ConnectCannock, the hyperlocal news site that I created for Cannock, Staffordshire, is well over a year old now (according to the whois info – although the twitter account has been going for a little longer).
A number of people have written their own reflections on their own sites, and how their experiences have shaped the processes they’re now going through. So, in the spirit of imitation being the best form of flattery, I’ve taken their idea and blogged about it.
ConnectCannock started out as a twitter account, which then turned into a website (mainly because I already had hosting which was doing very little, and I had the technical knowledge for the configuration of WordPress not to be a big deal).
The twitter account was easy. I saw other people in surrounding areas making hyperlocal sites, checked that nobody was already doing the same for Cannock, and just went ahead without really thinking about it or planning what I was actually going to do once I had an account (you’ll notice a running theme emerging here).
The website proved more of a challenge; not because I had any difficulties with the technical side, but more because I really didn’t know what should be happening with the site. The site got installed, I played around with a million wordpress themes, not really happy with any of them.. and after weeks of indecisive theme switching, I realised all these things were malleable – I could change anything I wanted at a later date, but while I was pontificating about which shade of red I preferred, nobody was visiting the site.
So instead, I just launched it. No fireworks, no opening ceremony – one day it wasn’t public, the next it was. The moral of the story? Stop thinking about it, trying to rationalise it, trying to make it look exactly the way you want it. JFDI*.
*For the sake of not getting blocked by filters, I’ll leave you to google the terminology.
Don’t Quit the Day Job
I enjoy the experience of writing for ConnectCannock massively. I’ve discovered things about the small town I live in that I didn’ t know existed, I’ve been involved in things I wouldn’t normally have even considered (council meetings, reporting live from local election results until 4am!) and I’ve discovered some interesting people that I just wouldn’t have been aware of previously.
However, there’s no way in hell I can see this being a self-sustaining project. If that’s what you’re after – and there’s a lot of talk about this in the US – then I’d personally say that this isn’t the project for you. The days of reasonable revenue from online ads are long gone, and lets face it, how many people even click ads these days? I genuinely can’t remember the last time I did. They get filtered out either by my browser, or by the fact that I’ve seen enough ads for my brain to turn them to white noise automatically.
In theory, I could’ve tried to turn the business directory side of ConnectCannock into a paying system – it has a fair few features that a lot of paid systems dont, such as QR codes per business, proper Twitter / Facebook connections, streetview and a few other bits – but then I’d need to spend time selling space, and it’d mean spending less time on the main site.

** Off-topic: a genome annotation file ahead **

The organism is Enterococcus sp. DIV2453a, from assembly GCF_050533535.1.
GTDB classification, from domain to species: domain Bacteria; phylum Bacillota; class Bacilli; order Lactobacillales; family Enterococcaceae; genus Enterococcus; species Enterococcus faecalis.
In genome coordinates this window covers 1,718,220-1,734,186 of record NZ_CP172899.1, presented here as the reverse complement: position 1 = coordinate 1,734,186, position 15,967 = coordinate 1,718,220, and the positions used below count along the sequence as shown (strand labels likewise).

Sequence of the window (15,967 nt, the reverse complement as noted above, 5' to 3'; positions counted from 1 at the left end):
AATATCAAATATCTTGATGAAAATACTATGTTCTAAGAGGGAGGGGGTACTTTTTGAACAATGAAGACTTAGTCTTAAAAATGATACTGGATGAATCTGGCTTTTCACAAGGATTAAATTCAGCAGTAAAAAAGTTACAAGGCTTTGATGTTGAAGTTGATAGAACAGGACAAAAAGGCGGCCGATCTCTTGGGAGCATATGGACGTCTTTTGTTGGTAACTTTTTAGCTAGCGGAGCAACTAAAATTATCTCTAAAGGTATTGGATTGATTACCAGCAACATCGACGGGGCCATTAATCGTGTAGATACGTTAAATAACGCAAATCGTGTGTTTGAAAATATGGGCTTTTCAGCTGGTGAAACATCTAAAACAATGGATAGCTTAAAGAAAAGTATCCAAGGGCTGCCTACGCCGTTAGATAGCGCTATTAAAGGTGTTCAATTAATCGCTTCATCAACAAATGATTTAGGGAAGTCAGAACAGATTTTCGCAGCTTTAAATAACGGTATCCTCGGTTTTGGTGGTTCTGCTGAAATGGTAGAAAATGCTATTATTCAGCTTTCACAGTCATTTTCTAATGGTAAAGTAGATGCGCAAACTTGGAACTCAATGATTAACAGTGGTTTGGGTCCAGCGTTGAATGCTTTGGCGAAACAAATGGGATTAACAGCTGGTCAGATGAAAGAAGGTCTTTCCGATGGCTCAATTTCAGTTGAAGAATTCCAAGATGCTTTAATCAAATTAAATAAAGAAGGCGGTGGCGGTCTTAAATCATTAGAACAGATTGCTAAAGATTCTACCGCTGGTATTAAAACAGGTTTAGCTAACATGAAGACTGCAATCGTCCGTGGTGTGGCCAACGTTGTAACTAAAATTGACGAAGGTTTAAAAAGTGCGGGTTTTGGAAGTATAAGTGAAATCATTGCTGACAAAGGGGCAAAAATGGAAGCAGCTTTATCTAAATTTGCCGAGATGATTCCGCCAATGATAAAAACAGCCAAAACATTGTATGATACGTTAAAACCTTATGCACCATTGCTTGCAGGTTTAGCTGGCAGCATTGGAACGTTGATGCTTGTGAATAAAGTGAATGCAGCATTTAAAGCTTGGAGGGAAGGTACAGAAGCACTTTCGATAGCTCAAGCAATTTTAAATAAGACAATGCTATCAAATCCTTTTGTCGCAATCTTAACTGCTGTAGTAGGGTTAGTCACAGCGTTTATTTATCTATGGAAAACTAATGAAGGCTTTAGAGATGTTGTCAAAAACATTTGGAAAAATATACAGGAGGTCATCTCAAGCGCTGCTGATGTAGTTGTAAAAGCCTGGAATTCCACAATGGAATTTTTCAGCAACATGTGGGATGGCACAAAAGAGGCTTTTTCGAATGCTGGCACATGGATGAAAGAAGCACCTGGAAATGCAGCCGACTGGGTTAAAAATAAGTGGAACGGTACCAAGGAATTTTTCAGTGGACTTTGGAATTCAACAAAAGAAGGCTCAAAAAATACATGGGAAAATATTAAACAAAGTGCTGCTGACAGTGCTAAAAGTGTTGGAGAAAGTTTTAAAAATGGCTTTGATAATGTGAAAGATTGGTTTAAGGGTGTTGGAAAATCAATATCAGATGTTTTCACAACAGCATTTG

How To Make Friends and Influence People
One of the best parts of doing this is that a bit of googling will lead you onto a lot of other people who are doing similar things in nearby areas, pretty much all of whom in my experience are friendly, and have been willing to share advice from the outset.
For me, ‘borrowing’ ideas from sites like WV11.co.uk, LichfieldLive.co.uk and alittlebitofstone.co.uk has been an easier climb in working out how things should work, which then makes the path to further experimentation a little easier.
There’s also invaluable resources like TalkAboutLocal, who provide advice on setting up sites and actually putting content on them, hyperlocal directory OpenlyLocal, and the Social Media Surgery site, where groups create and attend social media surgeries (which I’m planning on doing locally – more on this at a later stage).
My local council have been extremely helpful and open about various plans as well, and have always supplied a constant feed of PR and information I can use for the site.
Failure is Always An Option
The real delight in doing local news this way is that you can experiment without much fear of.. well, anything. There’s nobody in charge to fire you if it all goes downhill, and you’re not making money from it – so who cares? Try stuff. If it doesn’t work, change it, try something else. Most hyperlocal sites operate at a minimal cost, so it’s not really like it’s going to involve losing anything more than a couple of quid.
The End. Honest.
One of the main reasons I deal with ConnectCannock is that I’ve discovered I actually enjoy this stuff, and it appeals to my general desire to not only learn new things, but to be able to share that knowledge. Need help with technical information? Need to understand how to interrogate a set of data in a few seconds, or how to best use QR codes? I can probably help, but I might end up trying to find out what you know about journalism. Or facebook groups. Or something else that you’ve done that I haven’t.